And Now To Briefly Describe The Virtual Choir Process Because There Will Likely Be People With Questions
To start, I entered the score into Sibelius (my music notation program of choice) and then modified the score to extend the length of a note here, change the tempo there, etc. to try and make it sound a little more human vs purely mechanical. I would then create reference tracks by setting the sound of the part I was highlighting to be the voice Oooh sound and everything else to piano, with the highlighted part significantly louder in the mix. Then I recorded myself giving instructions, including a “clap with me in 3-2-1 *CLAP*” to make syncing all the individual submissions together go quickly, which preceded the reference tracks. After that I created a video recording of me conducting along to the reference tracks. (Even for someone like me with minimal conducting background, “conducting” a pre-recorded track is super weird.) Then I sent out the videos to the singers, who recorded themselves while listening/watching, and sent me their videos. I would extract the audio from each video (there are programs that can do that for you, I just used the ability on a Mac to right click the video file, select “encode selected video as” and then picked “audio only” from the options.) I added all the extracted audio tracks into Reaper (an audio editing program that is definitely worth checking out) and got all the tracks lined up so everyone was in sync. This is where that clap comes in REALLY handy. After that I went through section-by-section to try and get a decent blend and balance with the voices, then listened to everything as a whole and made sure the tenors weren’t too loud or the altos too quiet, that kind of thing. I panned each voice to a unique “location” in the stereo field to make it sound slightly more like an actual performance recording, did a little bit of EQ work, and added some reverb. The end result was exported as a new audio file. Then I went into the video editing program DaVinci Resolve (shout out to Christo Vutev for introducing me to it – SO much better to create a “grid vid” with this vs. iMovie) and synced the videos up with the newly created audio. A tip I learned from watching numerous “this is how I make virtual ensemble recordings” videos is to break this down into smaller chunks so your computer isn’t needing to render 20 videos simultaneously. For example, in the summer experiment with April Is In My Mistress’ Face I made videos of each section. For this performance, since I ended up with 16 individual videos I decided on 4 quadrants of 4 videos each. Much easier on the ole’ cpu to be working with 4 videos at a time. After each quadrant video was created, I added them in, put them in position, and the final video for the song was then exported we go. I didn’t do anything visually exciting with the videos because I didn’t give myself an abundance of time after the submission deadline to do anything visually exciting. (But I did a little bit with the April Is In My Mistress’ Face video, with the videos of the different sections changing zoom and moving around to highlight different entries etc.)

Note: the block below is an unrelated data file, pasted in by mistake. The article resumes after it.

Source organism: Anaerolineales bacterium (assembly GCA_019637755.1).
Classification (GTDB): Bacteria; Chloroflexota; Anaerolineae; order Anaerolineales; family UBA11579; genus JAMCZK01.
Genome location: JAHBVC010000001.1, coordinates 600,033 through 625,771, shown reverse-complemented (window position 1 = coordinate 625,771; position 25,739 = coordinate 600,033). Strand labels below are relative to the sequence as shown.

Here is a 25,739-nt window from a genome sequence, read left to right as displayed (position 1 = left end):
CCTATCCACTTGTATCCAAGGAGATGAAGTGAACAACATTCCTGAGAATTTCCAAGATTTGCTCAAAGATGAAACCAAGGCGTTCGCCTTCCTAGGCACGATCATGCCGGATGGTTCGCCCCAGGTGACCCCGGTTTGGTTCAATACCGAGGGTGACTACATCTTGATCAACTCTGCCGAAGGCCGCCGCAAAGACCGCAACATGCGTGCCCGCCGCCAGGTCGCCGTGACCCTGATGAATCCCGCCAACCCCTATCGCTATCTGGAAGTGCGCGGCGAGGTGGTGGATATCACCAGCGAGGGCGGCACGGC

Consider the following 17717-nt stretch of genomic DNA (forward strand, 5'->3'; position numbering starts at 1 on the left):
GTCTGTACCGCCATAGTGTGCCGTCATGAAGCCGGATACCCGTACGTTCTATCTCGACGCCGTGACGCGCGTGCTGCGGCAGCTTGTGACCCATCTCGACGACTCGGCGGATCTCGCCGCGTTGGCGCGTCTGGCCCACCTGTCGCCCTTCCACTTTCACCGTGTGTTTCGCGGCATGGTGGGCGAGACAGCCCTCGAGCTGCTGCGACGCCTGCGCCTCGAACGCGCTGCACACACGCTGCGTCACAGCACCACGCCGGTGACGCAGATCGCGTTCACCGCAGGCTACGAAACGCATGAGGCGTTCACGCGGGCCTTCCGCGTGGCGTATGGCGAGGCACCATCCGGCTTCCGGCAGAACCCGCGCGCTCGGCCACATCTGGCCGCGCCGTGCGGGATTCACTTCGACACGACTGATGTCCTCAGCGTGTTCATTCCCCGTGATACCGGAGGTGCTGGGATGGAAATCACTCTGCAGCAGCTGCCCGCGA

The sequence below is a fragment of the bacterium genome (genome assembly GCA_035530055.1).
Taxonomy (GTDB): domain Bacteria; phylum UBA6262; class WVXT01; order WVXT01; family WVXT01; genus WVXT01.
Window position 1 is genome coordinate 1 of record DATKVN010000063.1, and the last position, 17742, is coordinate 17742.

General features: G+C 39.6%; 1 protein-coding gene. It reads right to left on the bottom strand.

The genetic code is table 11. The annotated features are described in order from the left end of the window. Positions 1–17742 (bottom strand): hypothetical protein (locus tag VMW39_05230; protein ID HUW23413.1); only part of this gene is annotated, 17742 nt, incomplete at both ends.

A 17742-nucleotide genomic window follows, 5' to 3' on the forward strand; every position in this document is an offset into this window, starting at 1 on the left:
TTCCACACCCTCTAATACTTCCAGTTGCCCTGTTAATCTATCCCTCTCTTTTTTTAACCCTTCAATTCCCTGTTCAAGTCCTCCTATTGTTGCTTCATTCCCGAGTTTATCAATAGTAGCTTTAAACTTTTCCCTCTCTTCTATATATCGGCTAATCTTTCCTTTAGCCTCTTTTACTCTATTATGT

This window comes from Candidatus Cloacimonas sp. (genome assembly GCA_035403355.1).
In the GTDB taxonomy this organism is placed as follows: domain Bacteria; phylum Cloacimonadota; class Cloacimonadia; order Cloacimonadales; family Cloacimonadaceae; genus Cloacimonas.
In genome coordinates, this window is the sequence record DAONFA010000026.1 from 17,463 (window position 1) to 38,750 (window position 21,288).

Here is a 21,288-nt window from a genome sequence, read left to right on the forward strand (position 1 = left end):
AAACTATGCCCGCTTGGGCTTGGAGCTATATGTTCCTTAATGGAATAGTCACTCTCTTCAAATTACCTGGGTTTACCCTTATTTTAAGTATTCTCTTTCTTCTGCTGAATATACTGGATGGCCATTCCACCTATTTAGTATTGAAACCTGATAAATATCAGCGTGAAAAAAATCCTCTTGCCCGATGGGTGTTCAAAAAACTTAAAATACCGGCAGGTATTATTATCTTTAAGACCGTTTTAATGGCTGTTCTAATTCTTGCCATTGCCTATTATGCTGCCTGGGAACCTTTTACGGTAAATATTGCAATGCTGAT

That’s it in a slightly large nutshell. Feel free to ask other questions, but do keep in mind that I’m still a total newbie at this whole virtual ensemble video editing thing so I may not know how to help with what you’re asking.